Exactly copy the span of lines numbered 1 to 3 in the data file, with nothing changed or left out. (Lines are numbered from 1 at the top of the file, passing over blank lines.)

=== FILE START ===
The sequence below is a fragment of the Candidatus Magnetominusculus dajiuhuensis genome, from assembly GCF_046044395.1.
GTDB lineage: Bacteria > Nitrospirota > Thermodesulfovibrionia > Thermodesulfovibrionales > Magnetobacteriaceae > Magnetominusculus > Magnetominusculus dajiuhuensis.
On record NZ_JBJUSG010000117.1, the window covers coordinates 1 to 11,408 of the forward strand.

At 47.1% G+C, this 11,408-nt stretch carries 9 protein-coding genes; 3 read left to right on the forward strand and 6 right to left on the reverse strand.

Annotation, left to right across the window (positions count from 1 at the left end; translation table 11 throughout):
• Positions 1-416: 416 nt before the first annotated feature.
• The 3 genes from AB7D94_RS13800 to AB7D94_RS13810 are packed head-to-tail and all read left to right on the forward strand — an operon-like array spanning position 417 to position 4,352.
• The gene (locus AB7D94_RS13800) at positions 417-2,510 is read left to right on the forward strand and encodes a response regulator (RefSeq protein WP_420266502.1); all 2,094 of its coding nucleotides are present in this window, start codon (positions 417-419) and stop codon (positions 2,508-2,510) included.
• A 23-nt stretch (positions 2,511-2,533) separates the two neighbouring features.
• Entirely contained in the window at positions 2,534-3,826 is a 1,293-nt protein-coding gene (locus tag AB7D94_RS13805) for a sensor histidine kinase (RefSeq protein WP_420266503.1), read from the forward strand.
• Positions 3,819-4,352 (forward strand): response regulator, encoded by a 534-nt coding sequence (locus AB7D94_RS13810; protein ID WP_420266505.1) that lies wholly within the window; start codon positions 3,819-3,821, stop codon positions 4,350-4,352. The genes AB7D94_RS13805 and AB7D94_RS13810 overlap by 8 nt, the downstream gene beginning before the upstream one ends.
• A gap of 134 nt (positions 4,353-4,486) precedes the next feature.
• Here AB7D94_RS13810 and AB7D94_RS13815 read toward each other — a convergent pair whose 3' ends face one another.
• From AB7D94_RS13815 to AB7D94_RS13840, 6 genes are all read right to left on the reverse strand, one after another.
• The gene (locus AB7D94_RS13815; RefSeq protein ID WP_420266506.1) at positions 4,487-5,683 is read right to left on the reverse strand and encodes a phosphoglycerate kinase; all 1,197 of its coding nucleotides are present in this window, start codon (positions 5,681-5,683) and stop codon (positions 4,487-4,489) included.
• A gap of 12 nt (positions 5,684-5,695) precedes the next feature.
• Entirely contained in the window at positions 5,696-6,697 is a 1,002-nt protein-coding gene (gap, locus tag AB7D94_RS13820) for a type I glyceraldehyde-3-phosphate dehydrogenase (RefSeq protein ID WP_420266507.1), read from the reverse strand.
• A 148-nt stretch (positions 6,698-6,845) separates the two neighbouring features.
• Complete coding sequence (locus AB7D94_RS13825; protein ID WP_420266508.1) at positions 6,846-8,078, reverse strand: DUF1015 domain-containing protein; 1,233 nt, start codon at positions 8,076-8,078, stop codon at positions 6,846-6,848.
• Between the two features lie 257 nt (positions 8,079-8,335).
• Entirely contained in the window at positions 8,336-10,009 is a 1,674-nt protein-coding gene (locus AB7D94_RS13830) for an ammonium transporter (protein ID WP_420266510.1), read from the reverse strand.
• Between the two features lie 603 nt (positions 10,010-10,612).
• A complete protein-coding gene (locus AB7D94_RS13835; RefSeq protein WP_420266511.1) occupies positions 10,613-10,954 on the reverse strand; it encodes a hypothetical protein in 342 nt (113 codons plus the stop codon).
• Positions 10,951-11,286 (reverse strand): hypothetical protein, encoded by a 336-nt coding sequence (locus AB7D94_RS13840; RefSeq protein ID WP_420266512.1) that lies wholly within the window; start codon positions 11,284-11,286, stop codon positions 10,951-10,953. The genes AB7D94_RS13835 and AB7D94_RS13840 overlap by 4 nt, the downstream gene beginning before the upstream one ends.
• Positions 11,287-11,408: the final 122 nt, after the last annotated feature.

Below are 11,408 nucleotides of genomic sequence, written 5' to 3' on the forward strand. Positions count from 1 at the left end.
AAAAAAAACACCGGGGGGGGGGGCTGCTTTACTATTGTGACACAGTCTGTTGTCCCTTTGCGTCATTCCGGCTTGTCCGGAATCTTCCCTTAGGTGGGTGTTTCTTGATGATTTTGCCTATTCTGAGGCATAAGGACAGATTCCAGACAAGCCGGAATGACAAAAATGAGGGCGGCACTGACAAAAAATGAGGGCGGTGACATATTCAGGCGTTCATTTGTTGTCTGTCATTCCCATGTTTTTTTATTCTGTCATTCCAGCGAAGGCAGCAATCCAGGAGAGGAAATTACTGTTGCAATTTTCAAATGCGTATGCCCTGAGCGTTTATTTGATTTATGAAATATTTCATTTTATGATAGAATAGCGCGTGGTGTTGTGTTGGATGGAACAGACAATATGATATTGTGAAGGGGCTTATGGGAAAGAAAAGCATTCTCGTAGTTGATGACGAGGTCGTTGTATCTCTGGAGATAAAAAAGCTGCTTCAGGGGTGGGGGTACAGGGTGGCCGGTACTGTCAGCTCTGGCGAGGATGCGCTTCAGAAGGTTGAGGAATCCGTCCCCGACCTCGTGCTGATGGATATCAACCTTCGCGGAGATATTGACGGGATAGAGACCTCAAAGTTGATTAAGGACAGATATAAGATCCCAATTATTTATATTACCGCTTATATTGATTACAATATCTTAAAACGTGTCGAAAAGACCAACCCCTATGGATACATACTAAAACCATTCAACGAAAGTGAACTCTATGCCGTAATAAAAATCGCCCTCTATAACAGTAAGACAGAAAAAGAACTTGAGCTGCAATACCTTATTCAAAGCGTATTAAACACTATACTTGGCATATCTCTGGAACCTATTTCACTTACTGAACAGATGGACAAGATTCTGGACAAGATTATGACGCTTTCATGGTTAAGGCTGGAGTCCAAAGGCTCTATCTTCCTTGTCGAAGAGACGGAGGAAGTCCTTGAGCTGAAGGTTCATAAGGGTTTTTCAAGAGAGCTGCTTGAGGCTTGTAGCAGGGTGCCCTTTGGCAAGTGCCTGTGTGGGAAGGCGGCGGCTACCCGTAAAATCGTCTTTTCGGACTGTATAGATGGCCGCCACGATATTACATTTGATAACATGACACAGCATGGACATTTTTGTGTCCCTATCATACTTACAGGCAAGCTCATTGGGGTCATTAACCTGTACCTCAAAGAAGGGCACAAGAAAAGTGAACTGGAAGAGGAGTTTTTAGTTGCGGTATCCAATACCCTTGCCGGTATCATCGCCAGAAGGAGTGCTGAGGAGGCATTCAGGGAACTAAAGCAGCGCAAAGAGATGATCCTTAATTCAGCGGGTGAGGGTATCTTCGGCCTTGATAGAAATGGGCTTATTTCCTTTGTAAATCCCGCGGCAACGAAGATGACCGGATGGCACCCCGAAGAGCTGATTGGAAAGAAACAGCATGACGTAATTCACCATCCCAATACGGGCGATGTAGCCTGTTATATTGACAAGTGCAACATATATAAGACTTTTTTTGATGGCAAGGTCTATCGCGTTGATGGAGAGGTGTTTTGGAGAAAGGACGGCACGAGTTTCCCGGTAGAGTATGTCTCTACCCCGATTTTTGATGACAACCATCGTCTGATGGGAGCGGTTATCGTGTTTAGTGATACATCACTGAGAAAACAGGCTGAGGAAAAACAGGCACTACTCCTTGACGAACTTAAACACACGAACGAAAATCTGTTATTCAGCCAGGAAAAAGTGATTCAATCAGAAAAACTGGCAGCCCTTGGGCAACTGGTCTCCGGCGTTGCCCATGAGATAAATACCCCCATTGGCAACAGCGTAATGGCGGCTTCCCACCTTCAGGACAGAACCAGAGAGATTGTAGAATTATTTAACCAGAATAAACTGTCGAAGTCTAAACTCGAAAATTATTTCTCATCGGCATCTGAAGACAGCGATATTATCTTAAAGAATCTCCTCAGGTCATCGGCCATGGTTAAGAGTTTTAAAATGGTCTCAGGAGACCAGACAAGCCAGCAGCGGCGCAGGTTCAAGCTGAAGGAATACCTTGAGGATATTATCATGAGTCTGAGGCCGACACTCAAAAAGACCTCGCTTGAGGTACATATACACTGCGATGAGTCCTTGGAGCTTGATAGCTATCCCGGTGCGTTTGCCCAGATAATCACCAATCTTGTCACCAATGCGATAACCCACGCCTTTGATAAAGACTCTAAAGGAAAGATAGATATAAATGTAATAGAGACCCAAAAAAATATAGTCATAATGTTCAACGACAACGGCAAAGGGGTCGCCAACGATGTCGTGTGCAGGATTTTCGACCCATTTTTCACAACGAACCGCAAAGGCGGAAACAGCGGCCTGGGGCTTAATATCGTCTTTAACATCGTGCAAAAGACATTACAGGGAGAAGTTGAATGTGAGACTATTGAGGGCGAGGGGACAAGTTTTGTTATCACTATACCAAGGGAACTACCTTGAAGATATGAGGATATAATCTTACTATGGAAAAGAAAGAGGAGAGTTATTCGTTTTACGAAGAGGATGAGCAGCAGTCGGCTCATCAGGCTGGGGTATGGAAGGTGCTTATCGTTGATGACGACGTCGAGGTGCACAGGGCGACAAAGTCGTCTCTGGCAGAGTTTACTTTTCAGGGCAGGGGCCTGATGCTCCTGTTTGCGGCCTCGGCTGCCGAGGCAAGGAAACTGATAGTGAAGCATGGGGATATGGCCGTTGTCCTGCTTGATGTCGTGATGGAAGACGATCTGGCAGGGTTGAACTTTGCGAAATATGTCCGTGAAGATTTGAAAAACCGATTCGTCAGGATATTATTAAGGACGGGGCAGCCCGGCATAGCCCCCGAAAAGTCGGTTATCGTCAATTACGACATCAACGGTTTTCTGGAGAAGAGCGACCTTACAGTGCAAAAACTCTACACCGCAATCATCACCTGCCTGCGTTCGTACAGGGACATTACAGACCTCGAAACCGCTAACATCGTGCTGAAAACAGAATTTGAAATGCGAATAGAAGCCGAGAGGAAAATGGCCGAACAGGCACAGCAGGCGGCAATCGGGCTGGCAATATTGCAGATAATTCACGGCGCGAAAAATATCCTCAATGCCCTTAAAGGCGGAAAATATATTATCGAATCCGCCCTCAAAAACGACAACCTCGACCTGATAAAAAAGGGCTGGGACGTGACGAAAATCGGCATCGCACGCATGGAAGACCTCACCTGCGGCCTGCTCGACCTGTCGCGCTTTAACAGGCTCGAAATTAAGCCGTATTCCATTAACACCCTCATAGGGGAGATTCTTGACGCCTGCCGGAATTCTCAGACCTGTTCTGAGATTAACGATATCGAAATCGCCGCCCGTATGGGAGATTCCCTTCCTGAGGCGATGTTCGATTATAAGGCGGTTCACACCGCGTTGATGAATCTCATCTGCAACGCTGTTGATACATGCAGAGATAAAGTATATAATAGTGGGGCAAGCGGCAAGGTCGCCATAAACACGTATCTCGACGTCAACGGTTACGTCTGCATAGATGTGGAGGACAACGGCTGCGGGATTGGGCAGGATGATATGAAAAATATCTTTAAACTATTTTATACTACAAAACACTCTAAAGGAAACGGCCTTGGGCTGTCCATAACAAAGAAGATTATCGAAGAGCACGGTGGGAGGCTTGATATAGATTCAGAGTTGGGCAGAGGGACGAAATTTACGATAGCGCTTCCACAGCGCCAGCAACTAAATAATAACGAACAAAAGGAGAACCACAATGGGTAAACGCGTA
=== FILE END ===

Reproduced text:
The sequence below is a fragment of the Candidatus Magnetominusculus dajiuhuensis genome, from assembly GCF_046044395.1.
GTDB lineage: Bacteria > Nitrospirota > Thermodesulfovibrionia > Thermodesulfovibrionales > Magnetobacteriaceae > Magnetominusculus > Magnetominusculus dajiuhuensis.
On record NZ_JBJUSG010000117.1, the window covers coordinates 1 to 11,408 of the forward strand.